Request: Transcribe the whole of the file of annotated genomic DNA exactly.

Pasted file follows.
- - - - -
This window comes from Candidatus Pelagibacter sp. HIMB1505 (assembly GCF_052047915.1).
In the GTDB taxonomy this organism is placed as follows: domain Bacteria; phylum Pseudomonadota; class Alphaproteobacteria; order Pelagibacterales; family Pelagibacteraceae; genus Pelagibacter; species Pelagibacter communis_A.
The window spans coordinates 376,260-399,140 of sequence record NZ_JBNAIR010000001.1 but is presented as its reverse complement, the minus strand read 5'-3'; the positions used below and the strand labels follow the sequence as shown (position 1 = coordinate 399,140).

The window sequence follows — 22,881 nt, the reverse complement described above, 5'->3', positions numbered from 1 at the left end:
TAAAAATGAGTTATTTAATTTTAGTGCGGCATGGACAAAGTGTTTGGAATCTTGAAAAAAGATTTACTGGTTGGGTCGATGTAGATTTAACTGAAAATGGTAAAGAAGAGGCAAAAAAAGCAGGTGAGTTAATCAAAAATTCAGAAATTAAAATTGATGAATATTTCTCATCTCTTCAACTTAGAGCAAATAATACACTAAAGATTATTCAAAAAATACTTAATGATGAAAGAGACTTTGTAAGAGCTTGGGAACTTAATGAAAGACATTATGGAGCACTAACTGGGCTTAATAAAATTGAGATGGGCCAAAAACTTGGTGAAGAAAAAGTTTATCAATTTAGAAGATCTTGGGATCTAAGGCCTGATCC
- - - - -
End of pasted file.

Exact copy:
This window comes from Candidatus Pelagibacter sp. HIMB1505 (assembly GCF_052047915.1).
In the GTDB taxonomy this organism is placed as follows: domain Bacteria; phylum Pseudomonadota; class Alphaproteobacteria; order Pelagibacterales; family Pelagibacteraceae; genus Pelagibacter; species Pelagibacter communis_A.
The window spans coordinates 376,260-399,140 of sequence record NZ_JBNAIR010000001.1 but is presented as its reverse complement, the minus strand read 5'-3'; the positions used below and the strand labels follow the sequence as shown (position 1 = coordinate 399,140).

The window sequence follows — 22,881 nt, the reverse complement described above, 5'->3', positions numbered from 1 at the left end:
TAAAAATGAGTTATTTAATTTTAGTGCGGCATGGACAAAGTGTTTGGAATCTTGAAAAAAGATTTACTGGTTGGGTCGATGTAGATTTAACTGAAAATGGTAAAGAAGAGGCAAAAAAAGCAGGTGAGTTAATCAAAAATTCAGAAATTAAAATTGATGAATATTTCTCATCTCTTCAACTTAGAGCAAATAATACACTAAAGATTATTCAAAAAATACTTAATGATGAAAGAGACTTTGTAAGAGCTTGGGAACTTAATGAAAGACATTATGGAGCACTAACTGGGCTTAATAAAATTGAGATGGGCCAAAAACTTGGTGAAGAAAAAGTTTATCAATTTAGAAGATCTTGGGATCTAAGGCCTGATCC